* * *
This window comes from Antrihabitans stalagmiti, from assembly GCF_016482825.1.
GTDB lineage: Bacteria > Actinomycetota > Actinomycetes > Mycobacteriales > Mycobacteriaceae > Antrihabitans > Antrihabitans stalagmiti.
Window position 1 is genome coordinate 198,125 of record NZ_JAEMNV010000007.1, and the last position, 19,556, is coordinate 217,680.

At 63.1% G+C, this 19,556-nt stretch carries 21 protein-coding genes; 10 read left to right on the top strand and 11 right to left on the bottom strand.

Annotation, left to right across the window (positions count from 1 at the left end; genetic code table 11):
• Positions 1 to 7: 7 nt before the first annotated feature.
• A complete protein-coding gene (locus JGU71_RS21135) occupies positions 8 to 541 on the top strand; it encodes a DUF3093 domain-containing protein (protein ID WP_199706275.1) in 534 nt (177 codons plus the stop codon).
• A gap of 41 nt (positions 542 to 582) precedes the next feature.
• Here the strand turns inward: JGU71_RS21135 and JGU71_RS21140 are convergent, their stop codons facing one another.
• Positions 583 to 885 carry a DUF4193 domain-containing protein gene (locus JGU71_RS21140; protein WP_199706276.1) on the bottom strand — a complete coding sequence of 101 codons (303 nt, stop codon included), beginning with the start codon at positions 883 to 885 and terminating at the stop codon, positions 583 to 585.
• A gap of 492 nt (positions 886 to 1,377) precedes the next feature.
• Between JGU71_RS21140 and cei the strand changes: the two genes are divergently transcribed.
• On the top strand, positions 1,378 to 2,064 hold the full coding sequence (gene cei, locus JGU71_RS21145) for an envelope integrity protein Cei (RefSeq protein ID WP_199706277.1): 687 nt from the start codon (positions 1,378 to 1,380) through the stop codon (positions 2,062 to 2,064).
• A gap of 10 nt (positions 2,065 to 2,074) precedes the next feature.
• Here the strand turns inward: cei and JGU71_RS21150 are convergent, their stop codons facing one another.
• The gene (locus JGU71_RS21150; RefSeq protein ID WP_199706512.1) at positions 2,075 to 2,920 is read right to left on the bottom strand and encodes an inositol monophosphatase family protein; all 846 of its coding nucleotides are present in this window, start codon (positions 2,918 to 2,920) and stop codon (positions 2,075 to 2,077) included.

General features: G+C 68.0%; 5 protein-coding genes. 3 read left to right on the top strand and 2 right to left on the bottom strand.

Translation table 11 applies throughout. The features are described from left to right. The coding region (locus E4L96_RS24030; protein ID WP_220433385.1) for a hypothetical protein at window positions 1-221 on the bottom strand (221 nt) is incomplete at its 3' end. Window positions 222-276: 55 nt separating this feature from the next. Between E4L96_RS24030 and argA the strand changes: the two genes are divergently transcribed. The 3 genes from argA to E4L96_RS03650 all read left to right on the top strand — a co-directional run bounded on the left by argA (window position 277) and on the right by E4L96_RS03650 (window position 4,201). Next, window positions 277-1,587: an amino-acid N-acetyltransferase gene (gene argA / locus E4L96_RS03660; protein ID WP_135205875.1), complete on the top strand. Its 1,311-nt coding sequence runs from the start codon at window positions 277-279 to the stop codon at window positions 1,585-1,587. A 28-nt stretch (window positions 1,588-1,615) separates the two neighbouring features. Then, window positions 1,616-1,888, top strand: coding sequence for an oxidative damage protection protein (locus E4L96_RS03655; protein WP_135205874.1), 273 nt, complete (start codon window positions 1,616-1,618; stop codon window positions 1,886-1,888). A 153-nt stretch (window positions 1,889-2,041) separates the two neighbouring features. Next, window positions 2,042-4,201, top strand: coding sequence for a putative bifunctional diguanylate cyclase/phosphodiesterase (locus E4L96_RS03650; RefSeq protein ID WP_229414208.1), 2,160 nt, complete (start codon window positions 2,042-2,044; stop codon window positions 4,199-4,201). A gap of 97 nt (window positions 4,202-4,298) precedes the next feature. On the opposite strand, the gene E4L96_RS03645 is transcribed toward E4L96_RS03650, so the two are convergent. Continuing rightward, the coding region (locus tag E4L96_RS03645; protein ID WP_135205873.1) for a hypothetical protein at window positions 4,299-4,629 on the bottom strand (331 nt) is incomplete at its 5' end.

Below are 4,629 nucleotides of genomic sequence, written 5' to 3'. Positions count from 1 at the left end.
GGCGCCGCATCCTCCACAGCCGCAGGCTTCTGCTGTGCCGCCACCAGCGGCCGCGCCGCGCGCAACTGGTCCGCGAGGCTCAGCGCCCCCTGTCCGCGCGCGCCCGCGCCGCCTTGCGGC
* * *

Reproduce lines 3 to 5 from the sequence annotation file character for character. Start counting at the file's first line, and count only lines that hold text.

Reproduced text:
Window position 1 is genome coordinate 198,125 of record NZ_JAEMNV010000007.1, and the last position, 19,556, is coordinate 217,680.

At 63.1% G+C, this 19,556-nt stretch carries 21 protein-coding genes; 10 read left to right on the top strand and 11 right to left on the bottom strand.

Annotation, left to right across the window (positions count from 1 at the left end; genetic code table 11):